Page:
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Angelica gigas ameliorate depression-like symptoms in rats following chronic corticosterone injection

Contributed equally
BMC Complementary and Alternative MedicineThe official journal of the International Society for Complementary Medicine Research (ISCMR)201515:210

https://doi.org/10.1186/s12906-015-0746-9

Received: 10 June 2015

Accepted: 24 June 2015

Published: 3 July 2015

Abstract

Background

Repeated injection of corticosterone (CORT) induces dysregulation in the hypothalamic-pituitary-adrenal (HPA) axis, resulting in depression. We examined the effects of Angelica gigas extract (AGN) treatment in a rat model of depressive and anxiety-like behaviors, induced by chronic CORT exposure.

Methods

Male rats received 10, 20, or 50 mg/kg AGN (i.p.) 30 min prior to a daily injection of CORT for 21 consecutive days. Activation of the HPA axis in response to the repeated CORT injections was confirmed by measuring serum levels of CORT and the expression of corticotropin-releasing factor in the hypothalamus.

Results

Daily AGN administration significantly reversed the depression and anxiety-like behavioral abnormalities. It also blocked increases in tyrosine hydroxylase expression in the locus coeruleus, and suppressed the decreased expression levels of brain-derived neurotrophic factor (BDNF) and its receptor TrkB mRNAs in the hippocampus.

Conclusions

These findings indicate that administration of AGN prior to high-dose exogenous CORT significantly improved helpless behaviors, possibly by modulating the central noradrenergic system and regulation of BDNF expression in rats. Thus, AGN may be a useful agent for the treatment or alleviation of psychiatric disorders associated with depression and anxiety disorders.

Keywords

Corticosterone Depression Anxiety Tyrosine hydroxylase Brain-derived neurotrophic factor Angelica gigas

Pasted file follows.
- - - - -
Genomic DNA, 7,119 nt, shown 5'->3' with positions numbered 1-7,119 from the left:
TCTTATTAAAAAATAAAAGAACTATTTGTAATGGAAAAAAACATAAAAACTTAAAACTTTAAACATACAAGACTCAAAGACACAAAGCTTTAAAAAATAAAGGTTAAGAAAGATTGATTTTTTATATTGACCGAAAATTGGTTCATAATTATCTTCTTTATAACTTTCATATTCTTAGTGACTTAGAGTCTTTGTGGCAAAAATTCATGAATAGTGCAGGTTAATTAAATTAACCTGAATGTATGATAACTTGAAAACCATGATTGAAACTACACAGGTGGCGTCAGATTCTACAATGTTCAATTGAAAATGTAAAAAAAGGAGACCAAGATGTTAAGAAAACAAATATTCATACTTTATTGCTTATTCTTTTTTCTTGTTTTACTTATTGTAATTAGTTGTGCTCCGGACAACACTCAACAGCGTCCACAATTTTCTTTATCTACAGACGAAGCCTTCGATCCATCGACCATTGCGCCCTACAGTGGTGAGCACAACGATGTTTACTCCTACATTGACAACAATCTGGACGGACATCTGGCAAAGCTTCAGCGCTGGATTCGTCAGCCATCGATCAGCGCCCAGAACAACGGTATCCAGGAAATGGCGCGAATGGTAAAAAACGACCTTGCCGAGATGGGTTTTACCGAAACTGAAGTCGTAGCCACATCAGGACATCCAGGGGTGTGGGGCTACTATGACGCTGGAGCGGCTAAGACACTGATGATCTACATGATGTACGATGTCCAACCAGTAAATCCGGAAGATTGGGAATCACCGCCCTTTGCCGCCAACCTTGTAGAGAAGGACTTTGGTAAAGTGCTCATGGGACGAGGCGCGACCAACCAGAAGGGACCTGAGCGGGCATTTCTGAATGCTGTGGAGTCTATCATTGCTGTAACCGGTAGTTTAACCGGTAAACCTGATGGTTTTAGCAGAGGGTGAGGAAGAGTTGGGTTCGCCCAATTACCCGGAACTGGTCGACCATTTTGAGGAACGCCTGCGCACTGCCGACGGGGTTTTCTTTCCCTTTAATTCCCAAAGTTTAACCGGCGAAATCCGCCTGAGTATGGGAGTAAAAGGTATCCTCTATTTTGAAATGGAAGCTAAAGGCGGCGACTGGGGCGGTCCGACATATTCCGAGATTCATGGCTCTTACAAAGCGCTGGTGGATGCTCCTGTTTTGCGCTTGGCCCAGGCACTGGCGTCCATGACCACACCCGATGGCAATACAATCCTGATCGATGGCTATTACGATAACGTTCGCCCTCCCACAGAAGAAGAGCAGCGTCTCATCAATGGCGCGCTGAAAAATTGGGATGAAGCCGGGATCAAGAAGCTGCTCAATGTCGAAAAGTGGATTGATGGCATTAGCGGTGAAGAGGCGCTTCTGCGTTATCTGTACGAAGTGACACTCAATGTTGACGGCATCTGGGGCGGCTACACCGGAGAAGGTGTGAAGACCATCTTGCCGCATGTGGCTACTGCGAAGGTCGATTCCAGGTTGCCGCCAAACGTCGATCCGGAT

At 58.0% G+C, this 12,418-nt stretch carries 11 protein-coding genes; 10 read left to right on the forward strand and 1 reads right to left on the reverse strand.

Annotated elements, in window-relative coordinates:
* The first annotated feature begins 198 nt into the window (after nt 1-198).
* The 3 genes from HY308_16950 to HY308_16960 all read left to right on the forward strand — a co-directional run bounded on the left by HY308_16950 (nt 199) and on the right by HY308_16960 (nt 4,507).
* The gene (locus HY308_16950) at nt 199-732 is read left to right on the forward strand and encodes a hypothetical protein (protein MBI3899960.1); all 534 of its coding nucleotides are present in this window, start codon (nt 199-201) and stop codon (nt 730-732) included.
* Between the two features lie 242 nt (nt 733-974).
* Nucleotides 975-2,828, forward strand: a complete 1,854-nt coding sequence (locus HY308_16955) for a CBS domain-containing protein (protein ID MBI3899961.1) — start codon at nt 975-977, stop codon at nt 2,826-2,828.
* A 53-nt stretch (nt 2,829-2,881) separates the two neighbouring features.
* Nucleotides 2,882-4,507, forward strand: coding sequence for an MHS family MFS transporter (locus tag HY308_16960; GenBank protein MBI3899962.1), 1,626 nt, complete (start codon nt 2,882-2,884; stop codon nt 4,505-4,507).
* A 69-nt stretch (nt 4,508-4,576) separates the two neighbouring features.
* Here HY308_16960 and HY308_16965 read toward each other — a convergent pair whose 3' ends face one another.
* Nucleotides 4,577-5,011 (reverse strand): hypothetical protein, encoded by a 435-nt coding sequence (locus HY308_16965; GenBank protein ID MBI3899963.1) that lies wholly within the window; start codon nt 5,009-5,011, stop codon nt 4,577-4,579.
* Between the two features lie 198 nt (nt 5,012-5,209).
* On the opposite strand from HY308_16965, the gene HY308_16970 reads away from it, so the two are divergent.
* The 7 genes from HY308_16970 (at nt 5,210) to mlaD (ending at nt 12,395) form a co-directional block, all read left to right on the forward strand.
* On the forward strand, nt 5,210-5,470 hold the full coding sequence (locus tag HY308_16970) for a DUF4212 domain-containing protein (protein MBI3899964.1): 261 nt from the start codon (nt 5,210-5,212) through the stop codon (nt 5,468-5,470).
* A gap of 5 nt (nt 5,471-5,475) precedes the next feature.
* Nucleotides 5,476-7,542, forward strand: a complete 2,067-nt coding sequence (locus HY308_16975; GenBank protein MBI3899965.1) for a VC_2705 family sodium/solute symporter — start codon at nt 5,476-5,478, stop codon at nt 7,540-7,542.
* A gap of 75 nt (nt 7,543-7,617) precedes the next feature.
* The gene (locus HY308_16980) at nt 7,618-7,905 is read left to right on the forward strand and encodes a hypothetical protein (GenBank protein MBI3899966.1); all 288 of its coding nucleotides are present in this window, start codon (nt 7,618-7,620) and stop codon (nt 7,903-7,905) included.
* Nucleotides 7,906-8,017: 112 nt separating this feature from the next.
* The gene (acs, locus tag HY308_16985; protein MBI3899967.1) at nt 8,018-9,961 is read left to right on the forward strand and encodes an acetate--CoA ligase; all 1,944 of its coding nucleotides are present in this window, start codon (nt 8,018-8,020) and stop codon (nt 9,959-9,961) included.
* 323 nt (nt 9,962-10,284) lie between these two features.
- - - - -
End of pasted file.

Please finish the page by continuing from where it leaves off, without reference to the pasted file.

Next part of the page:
Background

Depression is a common psychiatric disorder that causes problems for humans worldwide because of its substantial association with disabilities; it can even be life-threatening [1]. In recent years, chronic exposure to stressful life events has become an established and important risk factor for the development and maintenance of many psychological or helpless conditions in humans including depression and anxiety [2]. This has supported the notion that dysregulation of the hypothalamic-pituitary-adrenal (HPA) axis may be involved in the pathogenesis of psychologically related disorders, such as depression [3]. Chronic stress results in dysregulation of the HPA axis in the neuroendocrine system, as evidenced by observations that elevated circulating corticosterone (CORT) levels disrupt the circadian regulation of CORT secretion and the glucocorticoid (GC) receptor-negative feedback circuit [4]. This negative feedback in the hippocampus is impaired in major depression patients, resulting in hyperactivity of the HPA axis and increased levels of humeral corticosteroids [5, 6]. Thus, patients with Cushing’s disease or those undergoing long-term pharmacotherapy with GC exhibit an extremely high rate of depression [7]. Stimulation and sustained actions of the HPA axis is attenuated via the negative feedback action of circulating GC following exogenous CORT administration, and this is closely associated with the development of psychosomatic disorders, which produce serious changes in affective behavior that are indicative of, or consistent with, depressive-like symptoms [8, 9]. Activation of the HPA axis by high-dose CORT administration increases depression-like behavior in rodents, as indicated by a significant decrease in sucrose consumption [8], alterations in a variety of neurotransmitters, and increases in immobility time of forced swimming test (FST) [10, 11]. However, this can be significantly reversed by antidepressants and acupuncture treatment [1214].

The dried radix of Angelica gigas, termed “Korean Dang Gui”, and generally known as “Korean angelica”, is a popular medicinal plant in Korea. The plant has been used traditionally in the treatment of psychosomatic diseases, such as depression via its hemogenic, health-promoting activities, analgesic, and sedative activities in Korean herbal prescriptions [15, 16]. It has multiple pharmacological activities, including anticancer, antibacterial, antiplatelet aggregation, antinematodal activities, and antioxidant properties [15]. Additionally, several studies have indicated that Angelica gigas demonstrated anxiolytic and anti-inflammatory effects [17]. Recently, some studies have shown that angelica essential oil exhibited anxiolytic-like effects in three murine tests of anxiety [18], and Japanese angelica root extract reversed stress-induced decrease in pentobarbital sleep through central noradrenergic or GABAA receptors in mice [19]. Although a brief report on the anti-inflammatory activity and anxiolytic-like effects of Angelica gigas has been published [17, 18], it is currently unknown whether Angelica gigas extract (AGN) can improve the depression- and anxiety-like symptoms induced by repeated CORT injections in rats.